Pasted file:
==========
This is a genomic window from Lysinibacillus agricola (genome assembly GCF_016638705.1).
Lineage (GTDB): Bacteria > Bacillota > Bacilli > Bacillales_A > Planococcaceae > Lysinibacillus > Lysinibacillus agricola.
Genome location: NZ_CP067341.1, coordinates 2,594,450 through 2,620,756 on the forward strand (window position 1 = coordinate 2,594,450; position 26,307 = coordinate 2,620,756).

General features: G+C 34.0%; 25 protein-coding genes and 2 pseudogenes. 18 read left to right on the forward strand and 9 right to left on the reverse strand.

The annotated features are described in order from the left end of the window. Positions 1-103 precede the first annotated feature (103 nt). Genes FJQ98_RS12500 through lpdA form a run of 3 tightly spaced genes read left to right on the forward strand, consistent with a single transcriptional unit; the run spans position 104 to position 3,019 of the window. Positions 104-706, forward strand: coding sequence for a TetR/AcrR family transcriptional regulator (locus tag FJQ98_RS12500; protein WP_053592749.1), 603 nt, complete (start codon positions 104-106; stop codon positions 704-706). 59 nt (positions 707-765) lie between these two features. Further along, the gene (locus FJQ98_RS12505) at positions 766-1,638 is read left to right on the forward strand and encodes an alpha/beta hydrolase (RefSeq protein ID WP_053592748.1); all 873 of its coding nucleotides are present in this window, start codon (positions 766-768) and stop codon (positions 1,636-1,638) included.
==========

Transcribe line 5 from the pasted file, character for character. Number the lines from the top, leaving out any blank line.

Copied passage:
The annotated features are described in order from the left end of the window. Positions 1-103 precede the first annotated feature (103 nt). Genes FJQ98_RS12500 through lpdA form a run of 3 tightly spaced genes read left to right on the forward strand, consistent with a single transcriptional unit; the run spans position 104 to position 3,019 of the window. Positions 104-706, forward strand: coding sequence for a TetR/AcrR family transcriptional regulator (locus tag FJQ98_RS12500; protein WP_053592749.1), 603 nt, complete (start codon positions 104-106; stop codon positions 704-706). 59 nt (positions 707-765) lie between these two features. Further along, the gene (locus FJQ98_RS12505) at positions 766-1,638 is read left to right on the forward strand and encodes an alpha/beta hydrolase (RefSeq protein ID WP_053592748.1); all 873 of its coding nucleotides are present in this window, start codon (positions 766-768) and stop codon (positions 1,636-1,638) included.